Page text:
What documents do I need to get married in Alabama?
Bride and Groom must have a valid photo identification such as a driver’s license, state identification card, government or military identification card, or a passport. A social security number is required to obtain a marriage license.
How do you legally get married in Alabama?
Alabama requires people wanting to get married to be of certain ages: 16 (with parental consent) or 18 (without parental consent). There are no waiting periods, blood tests or residency requirements. Current marriage licenses are valid through Aug. 28, after that date couples must use the new forms.
Is there a waiting period to get married in Alabama?
There is no waiting period to marry. You may register your marriage at a probate court at once.
Can you get married in Alabama right now?
Starting Aug. 29, Alabama will no longer issue traditional marriage licenses. Instead, couples wanting to get wed will submit a notarized marriage certificate that will be recorded – but not issued – by Probate Judges. The notarized statement must be submitted within a month of being signed.
How do I get married in Alabama 2020?
How to Obtain a Marriage License
- Complete the marriage license form provided by the State.
- Print the form and take it to a notary to sign and have notarized.
- Deliver the form to the Probate Office for recording along with a filing fee.
How do you get married at the courthouse?
Courthouse wedding checklist
- Do your research. …
- Gather the required documents. …
- Apply for a marriage license. …
- Set a courthouse ceremony date. …
- Secure a court-approved officiant. …
- Get a witness (if necessary). …
- Invite your family and friends. …
- Think about post-ceremony celebrations.
Can a notary marry you in Alabama?
Persons wishing to legally marry in Alabama will now do so by completing and submitting an affidavit and forms specified in state law. Alabama Notaries Public may perform the notarization for a couple’s marriage affidavit and charge the allowed fee for the notarial act.
Can you get married in Alabama without being a resident?
You don’t even have to be an Alabama resident to get married in the state. There is only one catch: you have to return the application, signed by both parties, to the probate judge within 30 days. Once the form is recorded by the probate court, the marriage is legal.
Can you get a marriage license online?
In most cases, you can apply for your marriage license online and pick it up in person. Most states issue marriage licenses for 30-60 days. If you apply for a marriage license online, bring photocopies of all identification and listed requirements to the pickup office.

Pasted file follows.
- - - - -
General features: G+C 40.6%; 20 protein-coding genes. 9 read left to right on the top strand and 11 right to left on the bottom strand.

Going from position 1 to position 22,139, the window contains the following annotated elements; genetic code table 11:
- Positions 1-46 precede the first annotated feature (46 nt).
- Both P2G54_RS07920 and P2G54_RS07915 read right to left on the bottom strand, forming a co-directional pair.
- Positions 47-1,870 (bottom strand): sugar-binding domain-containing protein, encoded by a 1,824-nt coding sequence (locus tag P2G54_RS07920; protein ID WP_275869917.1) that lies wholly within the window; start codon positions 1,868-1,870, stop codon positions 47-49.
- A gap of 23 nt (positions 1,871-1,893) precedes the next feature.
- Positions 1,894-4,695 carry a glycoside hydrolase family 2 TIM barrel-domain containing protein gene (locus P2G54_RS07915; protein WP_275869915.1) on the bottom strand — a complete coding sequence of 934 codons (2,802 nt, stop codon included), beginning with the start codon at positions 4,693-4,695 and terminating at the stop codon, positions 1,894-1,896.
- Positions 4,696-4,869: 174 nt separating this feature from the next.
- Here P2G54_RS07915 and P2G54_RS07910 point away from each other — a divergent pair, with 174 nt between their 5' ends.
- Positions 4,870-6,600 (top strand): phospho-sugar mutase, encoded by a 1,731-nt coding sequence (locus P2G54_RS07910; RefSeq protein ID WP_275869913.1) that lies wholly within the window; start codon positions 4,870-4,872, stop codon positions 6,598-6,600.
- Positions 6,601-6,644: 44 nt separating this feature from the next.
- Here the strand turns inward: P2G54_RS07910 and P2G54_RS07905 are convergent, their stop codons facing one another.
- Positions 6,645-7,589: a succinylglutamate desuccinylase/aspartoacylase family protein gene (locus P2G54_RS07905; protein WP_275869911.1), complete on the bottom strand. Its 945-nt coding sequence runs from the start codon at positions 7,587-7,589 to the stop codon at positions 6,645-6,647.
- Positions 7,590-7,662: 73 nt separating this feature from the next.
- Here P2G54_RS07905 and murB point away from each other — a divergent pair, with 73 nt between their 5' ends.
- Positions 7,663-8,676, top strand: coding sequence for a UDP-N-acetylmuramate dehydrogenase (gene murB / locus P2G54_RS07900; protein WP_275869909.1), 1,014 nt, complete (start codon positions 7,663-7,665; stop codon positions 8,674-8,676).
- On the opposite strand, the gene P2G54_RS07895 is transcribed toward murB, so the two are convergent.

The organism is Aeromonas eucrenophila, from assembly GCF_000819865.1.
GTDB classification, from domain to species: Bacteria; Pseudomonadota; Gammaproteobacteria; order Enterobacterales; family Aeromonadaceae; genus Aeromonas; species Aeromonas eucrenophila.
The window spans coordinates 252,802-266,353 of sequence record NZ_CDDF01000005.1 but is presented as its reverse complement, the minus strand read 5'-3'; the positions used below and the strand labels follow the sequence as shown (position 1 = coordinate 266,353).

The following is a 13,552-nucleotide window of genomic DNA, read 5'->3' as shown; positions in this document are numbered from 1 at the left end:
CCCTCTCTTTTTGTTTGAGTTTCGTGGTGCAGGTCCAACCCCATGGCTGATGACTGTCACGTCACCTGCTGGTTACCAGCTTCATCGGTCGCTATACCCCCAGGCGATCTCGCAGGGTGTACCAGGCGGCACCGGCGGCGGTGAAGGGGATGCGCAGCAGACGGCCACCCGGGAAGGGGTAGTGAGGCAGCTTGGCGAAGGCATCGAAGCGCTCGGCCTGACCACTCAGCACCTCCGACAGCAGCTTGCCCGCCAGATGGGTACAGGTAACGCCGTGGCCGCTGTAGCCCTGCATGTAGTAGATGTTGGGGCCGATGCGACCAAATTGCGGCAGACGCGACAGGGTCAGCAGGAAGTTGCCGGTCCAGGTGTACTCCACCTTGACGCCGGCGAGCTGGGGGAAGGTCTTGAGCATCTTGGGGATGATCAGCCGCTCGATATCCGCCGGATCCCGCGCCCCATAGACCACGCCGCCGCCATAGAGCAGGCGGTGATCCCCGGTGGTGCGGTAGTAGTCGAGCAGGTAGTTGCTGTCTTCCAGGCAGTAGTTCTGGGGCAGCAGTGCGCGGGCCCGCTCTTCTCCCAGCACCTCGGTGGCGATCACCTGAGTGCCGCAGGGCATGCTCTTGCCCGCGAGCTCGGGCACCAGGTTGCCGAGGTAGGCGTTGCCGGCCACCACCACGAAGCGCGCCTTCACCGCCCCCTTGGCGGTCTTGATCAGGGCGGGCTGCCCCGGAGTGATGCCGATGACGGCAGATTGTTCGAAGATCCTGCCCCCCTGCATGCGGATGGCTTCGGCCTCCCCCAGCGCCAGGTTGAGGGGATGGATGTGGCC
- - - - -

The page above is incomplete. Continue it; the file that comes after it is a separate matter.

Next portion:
How do I get married in Alabama 2021?
Marriage Law Requirements for Alabama Marriage Certificate:
- Legal Age With Parental Consent: 16.
- Legal Age Without Parental Consent: 18.
- Same Sex Marriage: Yes.
- Waiting Period: None.
- License Validity: 30 Days.
- Blood Test: Not Required.
- Residency: Not Required.
- Witnesses: In Alabama witnesses are not required.
Can you elope in Alabama?
Alabama’s got something for everyone. From the Gulf Coast to the Robert Trent Jones golf courses, you will find plenty to interest you. In addition, destinations like Gulf Shores and Mobile and other great outdoor adventure locations make great elopement destinations.
Does Alabama recognize common law marriage?
Does Alabama Recognize Common Law Marriage? It does, but only for relationships entered into prior to January 1, 2017. Alabama has outlawed common law marriage after that date.
Who can perform a wedding ceremony in Alabama?
State law, in section 30-1-7 of the Code of Alabama, spells out who can “solemnize” a marriage ceremony. The list includes current and retired judges from state court, federal court and probate judges. It also includes a pastor of a religious society.
How can I get married without a wedding?
Self Solemnization, also known as a self-uniting marriage is one in which the couple are married without the presence of a third-party officiant. The couple can essentially perform the legal solemnization of their own marriage, which will be recognized as a legal marriage throughout all of The United States.